FY 2014 Budget
Last month's Ryan-Murray budget deal set overall spending levels for the government at $1.1 trillion, but it did not set specific spending levels for each agency. On Monday, the Appropriations Committee released an omnibus spending bill detailing how the money is allocated between agencies, along with dozens of specific instructions directing what projects agencies must and must not fund.
Among the many things we noted yesterday on the blog about the omnibus appropriations bill was the similarity between war spending in the bill and in the past fiscal year. Spending for overseas contingency operations declined by only $1 billion -- from $93 billion to $92 billion -- between 2013 and 2014, and spending was more than $20 billion higher than what CBO assumes in its drawdown scenario.
Last night, Congressional appropriators unveiled a $1.1 trillion omnibus appropriations bill that would fund the government for the rest of FY 2014. The announcement comes just in time to avoid a government shutdown after tomorrow; lawmakers are working on a three-day stopgap to buy time to pass the broader package.
On Tuesday, Sen. Patty Murray and Rep. Paul Ryan announced a budget deal that set discretionary spending levels for the next two years, removed some of sequestration's cuts, imposed targeted spending cuts and fee increases, and modestly reduced deficits over the next decade (see our full analysis of the deal).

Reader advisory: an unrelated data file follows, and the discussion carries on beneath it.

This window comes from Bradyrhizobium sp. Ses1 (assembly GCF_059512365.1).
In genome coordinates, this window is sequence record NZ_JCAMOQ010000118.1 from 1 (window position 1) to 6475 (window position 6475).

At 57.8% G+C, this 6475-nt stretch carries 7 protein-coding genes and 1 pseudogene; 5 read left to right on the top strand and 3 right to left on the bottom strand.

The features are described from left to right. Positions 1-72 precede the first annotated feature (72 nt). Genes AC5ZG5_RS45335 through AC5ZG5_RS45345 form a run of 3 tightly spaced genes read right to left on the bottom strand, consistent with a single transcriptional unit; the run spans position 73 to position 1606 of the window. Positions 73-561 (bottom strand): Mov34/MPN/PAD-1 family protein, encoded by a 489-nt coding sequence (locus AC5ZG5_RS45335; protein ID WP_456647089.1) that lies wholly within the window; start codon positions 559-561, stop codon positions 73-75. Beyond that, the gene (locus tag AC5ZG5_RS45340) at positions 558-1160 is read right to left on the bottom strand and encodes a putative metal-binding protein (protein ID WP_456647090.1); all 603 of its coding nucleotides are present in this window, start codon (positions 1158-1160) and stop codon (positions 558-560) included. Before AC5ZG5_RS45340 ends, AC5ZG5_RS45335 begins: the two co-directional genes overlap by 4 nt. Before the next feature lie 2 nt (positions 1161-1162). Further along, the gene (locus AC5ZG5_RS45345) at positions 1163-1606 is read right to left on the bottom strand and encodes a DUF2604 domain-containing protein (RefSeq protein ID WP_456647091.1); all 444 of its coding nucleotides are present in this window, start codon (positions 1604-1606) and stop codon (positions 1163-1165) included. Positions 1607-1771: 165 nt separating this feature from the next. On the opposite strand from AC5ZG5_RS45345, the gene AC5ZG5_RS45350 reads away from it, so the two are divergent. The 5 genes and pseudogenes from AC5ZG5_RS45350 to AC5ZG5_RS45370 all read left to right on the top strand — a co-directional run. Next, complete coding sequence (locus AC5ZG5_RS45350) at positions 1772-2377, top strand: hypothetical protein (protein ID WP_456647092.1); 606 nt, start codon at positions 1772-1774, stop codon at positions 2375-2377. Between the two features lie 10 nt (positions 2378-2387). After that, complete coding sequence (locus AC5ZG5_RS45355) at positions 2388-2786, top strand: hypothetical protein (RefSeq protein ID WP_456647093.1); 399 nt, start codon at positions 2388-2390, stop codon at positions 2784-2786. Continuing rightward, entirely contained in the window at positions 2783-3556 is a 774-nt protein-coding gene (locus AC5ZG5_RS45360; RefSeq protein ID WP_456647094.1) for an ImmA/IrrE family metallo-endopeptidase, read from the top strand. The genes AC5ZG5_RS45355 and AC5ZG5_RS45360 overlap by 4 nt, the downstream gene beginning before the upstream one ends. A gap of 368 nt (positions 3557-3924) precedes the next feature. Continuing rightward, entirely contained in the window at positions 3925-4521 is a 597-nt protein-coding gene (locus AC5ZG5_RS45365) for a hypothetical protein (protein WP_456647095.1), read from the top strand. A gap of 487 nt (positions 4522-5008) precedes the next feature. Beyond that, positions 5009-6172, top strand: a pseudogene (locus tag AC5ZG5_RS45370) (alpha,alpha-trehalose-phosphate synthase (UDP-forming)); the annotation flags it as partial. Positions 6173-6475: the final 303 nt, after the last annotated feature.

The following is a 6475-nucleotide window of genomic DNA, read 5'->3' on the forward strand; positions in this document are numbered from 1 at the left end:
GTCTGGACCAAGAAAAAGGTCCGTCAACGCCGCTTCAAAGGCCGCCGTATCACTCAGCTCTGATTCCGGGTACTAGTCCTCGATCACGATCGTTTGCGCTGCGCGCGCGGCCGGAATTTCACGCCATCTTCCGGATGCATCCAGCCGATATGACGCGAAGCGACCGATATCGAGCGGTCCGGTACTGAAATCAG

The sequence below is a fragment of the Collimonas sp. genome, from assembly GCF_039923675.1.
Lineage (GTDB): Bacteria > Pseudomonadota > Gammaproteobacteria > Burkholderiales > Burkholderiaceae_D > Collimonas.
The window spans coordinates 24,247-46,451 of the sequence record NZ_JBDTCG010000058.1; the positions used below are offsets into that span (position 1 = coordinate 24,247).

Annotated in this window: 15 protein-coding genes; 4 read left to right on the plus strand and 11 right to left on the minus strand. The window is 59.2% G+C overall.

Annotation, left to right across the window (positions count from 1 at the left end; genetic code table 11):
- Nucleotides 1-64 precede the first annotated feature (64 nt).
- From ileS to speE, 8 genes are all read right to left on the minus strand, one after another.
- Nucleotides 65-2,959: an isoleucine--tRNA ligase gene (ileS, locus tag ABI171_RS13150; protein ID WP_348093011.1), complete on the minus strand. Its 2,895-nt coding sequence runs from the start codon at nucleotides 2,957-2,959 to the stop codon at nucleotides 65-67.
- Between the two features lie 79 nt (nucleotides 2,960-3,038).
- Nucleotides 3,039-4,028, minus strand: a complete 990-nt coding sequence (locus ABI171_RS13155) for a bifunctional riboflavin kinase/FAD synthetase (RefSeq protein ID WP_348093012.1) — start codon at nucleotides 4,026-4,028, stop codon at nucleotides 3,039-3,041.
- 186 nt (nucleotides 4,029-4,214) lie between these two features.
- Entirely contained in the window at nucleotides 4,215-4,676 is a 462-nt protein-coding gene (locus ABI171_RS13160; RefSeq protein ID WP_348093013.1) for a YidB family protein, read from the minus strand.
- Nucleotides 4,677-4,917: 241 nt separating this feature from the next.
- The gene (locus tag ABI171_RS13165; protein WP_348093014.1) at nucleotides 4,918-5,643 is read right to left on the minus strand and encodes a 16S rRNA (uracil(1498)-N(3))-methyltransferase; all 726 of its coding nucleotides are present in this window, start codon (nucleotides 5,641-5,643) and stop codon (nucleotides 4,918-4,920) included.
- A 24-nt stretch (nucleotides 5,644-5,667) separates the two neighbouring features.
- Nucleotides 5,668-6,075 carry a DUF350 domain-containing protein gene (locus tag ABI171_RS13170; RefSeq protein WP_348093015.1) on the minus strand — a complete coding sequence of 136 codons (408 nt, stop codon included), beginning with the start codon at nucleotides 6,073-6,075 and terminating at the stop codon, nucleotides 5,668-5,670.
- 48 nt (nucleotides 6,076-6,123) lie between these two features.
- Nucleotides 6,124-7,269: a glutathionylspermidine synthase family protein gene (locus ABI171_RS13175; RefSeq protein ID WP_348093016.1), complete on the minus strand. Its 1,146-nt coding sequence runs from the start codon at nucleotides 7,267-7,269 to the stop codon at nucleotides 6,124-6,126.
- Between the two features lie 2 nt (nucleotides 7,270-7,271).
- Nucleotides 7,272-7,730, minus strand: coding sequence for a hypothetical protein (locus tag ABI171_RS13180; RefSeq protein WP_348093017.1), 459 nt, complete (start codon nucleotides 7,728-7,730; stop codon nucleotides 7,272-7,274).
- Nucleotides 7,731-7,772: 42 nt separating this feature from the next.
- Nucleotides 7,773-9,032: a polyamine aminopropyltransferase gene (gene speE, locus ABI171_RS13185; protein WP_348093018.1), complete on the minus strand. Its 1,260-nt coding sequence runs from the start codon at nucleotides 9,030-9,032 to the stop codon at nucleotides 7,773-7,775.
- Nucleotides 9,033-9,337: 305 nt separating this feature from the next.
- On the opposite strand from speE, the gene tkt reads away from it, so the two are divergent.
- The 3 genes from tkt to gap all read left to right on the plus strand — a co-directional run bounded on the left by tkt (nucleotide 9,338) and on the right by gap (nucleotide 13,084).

So far, reactions to the budget agreement have been mixed. As we said in our report yesterday, Understanding the Bipartisan Budget Act, the deal replaces short-term savings in sequestration with smarter, permanent savings from mandatory savings and user fees, a positive development. But it largely pushes the big decisions down the road.
We hope all of our readers enjoyed their Thanksgiving holiday. The long weekend brought some fantastic rivalry games, Michigan-Ohio State, Auburn-Alabama, Ravens-Steelers, and many more. Coaches often had to decide whether to punt or to go for it and keep the drive alive. But in Washington, where Congress has had clear opportunities to get our fiscal house in order, a new Fix the Debt infographic shows lawmakers have been doing much more punting than solving.
As the budget conference committee works to develop a plan to offset some of the sequester, they may be tempted to use budget gimmicks in place of hard choices (last week we warned against use of the war gimmick). One such gimmick would be to repeal most or all of the sequester now and pay for it by increasing the sequester later.